Posts Tagged ‘New Teachers’

Surviving and Thriving in the First Year of Teaching

Thursday, October 24th, 2013

Authors: Region 13 Educator Certification Program Team


Living through that first year of becoming a teacher is something most teachers would not want to do again! The challenges facing a first-year teacher are enormous. On top of getting a handle on classroom management, lesson planning, and the unique working environment of a school, new teachers must also be prepared to have their students perform on the same level as the students of their experienced co-workers.

We wondered . . . how have the first couple of months of school been for new teachers this school year? We interviewed three Region 13 educators to find out.


What surprised you about the first weeks of school?

Rachel: How right everyone was about how hard it was going to be. Nothing can mentally prepare you for how challenging and even scary those first weeks can be.

Tamra: As far as planning goes – I realized it would be a lot of work and I would have no free time – but I had no idea how much work it would be.

Mario: I didn’t realize how tiring it would be to talk all day! It feels like foreign language teachers like me have to talk double. We say something and, if no one understands us, we repeat it. And then we translate so all students know what to do.


What surprised you about your students?

 Tamra: At first, the students were quiet little angels. But that changed! I didn’t realize how hard I would have to work to gain their respect.

Mario: I was surprised about how diverse students are in how quickly they pick something up. Some students get it the first time, but for others you have to loop around again and again. I have all levels of students in all of my classes, and that can be a challenge.

Rachel: The school where I teach is different from the school where I did my student teaching, yet I face the same issues here. I find that kids are kids. There are kids who are excited about learning, and there are kids you have to pull up, no matter where you are.


What challenges have you faced?

Tamra: I can’t believe how much you need to feel out the lesson you are going to do, and how you have to work it over and over again to get it right.

Rachel: Definitely for me, the biggest challenge has been lesson planning and being worried about what to do tomorrow.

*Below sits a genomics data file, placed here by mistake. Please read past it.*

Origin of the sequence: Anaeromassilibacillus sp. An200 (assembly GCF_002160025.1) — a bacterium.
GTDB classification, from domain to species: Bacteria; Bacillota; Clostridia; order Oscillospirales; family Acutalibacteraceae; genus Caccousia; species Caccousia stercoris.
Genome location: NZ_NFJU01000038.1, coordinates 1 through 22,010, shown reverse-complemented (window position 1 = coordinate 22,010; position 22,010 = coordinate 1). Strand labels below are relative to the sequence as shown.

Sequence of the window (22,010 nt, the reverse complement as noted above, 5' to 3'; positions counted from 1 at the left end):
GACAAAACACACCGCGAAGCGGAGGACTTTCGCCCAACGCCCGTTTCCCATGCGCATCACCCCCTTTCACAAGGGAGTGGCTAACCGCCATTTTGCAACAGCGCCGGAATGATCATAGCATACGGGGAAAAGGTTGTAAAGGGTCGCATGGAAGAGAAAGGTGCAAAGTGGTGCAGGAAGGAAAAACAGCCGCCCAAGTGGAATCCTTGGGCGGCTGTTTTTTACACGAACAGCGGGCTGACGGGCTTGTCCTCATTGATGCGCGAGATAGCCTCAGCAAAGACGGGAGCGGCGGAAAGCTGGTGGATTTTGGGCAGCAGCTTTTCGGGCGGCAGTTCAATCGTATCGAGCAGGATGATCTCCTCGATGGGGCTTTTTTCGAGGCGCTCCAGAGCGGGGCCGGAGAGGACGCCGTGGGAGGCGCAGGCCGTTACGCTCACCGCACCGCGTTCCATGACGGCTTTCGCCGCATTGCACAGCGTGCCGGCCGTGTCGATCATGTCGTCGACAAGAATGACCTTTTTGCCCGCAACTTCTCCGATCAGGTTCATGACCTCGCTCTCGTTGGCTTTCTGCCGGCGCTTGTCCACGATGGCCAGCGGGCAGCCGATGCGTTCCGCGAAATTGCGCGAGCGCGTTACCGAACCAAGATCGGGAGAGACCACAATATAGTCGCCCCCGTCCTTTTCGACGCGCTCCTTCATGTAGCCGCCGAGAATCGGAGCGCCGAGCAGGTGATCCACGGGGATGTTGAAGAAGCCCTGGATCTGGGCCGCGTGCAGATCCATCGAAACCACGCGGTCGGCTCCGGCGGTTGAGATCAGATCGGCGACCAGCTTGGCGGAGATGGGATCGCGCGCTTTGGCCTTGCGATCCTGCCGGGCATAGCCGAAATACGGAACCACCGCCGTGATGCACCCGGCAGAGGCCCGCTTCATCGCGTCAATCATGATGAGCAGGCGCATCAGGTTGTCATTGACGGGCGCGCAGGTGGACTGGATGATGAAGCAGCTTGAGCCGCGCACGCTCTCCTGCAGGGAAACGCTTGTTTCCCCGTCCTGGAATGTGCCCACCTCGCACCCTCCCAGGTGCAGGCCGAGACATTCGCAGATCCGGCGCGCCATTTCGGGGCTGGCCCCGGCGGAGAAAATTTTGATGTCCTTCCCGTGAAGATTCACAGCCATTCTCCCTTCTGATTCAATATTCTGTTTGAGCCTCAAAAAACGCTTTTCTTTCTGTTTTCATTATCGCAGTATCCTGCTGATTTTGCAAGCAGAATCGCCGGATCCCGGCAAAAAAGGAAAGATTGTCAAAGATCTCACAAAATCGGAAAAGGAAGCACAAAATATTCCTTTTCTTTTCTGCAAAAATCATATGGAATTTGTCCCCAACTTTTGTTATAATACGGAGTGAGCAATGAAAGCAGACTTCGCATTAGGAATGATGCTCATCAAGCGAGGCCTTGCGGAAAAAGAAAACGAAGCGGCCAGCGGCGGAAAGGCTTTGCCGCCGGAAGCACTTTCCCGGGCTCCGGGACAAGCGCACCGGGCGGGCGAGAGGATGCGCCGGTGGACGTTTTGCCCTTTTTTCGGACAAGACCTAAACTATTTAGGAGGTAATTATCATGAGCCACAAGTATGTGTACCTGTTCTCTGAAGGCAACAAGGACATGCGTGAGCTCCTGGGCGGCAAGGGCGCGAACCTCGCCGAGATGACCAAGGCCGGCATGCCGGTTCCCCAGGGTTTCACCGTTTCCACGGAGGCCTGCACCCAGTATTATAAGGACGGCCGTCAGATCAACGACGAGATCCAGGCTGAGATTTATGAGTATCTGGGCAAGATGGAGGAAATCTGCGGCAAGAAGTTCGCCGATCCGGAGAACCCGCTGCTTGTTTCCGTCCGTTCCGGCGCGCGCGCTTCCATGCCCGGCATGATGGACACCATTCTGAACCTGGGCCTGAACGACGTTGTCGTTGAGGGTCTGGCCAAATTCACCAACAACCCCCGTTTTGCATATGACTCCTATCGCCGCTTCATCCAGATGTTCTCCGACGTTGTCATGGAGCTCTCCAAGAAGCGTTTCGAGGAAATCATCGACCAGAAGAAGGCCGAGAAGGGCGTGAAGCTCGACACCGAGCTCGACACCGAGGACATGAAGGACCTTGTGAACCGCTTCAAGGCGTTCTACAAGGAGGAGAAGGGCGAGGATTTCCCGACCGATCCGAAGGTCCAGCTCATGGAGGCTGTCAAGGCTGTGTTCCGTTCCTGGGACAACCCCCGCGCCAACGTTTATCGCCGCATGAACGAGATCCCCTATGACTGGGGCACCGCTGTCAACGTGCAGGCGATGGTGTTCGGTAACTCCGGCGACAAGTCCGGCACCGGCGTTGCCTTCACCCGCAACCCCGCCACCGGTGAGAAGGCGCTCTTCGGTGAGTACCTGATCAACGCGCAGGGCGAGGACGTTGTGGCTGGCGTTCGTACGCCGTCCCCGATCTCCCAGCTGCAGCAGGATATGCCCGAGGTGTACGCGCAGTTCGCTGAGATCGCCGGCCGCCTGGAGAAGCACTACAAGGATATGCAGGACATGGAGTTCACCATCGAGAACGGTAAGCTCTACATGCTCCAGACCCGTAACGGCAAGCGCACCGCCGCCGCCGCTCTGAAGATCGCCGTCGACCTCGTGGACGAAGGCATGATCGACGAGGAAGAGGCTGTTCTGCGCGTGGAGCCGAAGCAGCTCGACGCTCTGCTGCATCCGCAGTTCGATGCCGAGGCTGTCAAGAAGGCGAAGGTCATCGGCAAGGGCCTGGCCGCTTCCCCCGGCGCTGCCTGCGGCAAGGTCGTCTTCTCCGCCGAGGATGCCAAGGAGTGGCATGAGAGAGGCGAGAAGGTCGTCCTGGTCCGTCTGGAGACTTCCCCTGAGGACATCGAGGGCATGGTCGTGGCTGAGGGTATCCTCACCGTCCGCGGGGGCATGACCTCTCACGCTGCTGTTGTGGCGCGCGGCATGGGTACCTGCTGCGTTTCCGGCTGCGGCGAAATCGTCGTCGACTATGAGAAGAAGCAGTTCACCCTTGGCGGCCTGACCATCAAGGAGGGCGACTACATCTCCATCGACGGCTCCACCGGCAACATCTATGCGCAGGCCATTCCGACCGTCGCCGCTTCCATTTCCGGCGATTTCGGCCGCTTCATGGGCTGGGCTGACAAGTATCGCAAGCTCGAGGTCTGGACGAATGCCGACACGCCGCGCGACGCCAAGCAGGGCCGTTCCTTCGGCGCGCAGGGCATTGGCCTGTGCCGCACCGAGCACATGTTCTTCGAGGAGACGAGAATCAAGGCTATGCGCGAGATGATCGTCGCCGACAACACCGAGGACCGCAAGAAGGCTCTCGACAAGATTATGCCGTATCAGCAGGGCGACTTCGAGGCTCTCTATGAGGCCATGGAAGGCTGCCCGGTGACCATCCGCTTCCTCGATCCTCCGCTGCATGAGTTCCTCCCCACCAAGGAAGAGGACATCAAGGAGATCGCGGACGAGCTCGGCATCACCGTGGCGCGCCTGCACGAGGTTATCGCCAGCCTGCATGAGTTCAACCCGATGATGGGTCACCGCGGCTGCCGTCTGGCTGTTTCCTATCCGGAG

Mario: There are the days when I do my planned lesson and I think “What actually stuck?” I sometimes don’t get the return I wanted. It’s good to reflect and change, but it’s hard to realize I didn’t get done what I wanted.


What have you learned about lesson planning and classroom management?

 Rachel: I look back at the evolution of my lesson plans and feel better.  At first, I planned my lessons by creating a huge PowerPoint with tons of bullets. But now the PowerPoint and the lesson are much more pared down. The lessons are more about what the students are doing, not what I am saying.

Mario:  There was a week when I was worried that I was behind, and I had to plow though material. It was so boring! I was relieved when I found out we don’t get through the whole book in the year. I don’t want the kids to think “this is the place where we memorize words” . . . I want my classroom to be a place where they learn to communicate.

Tamra: After the first couple of weeks I was struggling with classroom management, and I thought “Do we have to keep these same kids after the first semester? Really?”  But now I’m already thinking about how I will miss them in May. It’s so true that the class that drives you crazy can become your favorite.


What support that you’ve gotten from other teachers helped you this semester?

 Tamra: I had discussions with the teachers on my team about what to expect from homework and activities. They helped me channel my energy. They’ve also given me a lot of help with resources and been really responsive to emails.

Mario: Every person in my department has been teaching for more than nine years, and they are so willing to help. Sometimes I get there in the morning, and someone will have stuck helpful worksheets or activities in my box. They remember what it is like to be a new teacher.

Rachel:  My team has been very supportive and shown confidence in me. They don’t hover; they show me that they think I can do it.

Mario: I definitely want to show that I can handle the work, but I also want my fellow teachers to help me. Sometimes it’s hard to know how to ask for help.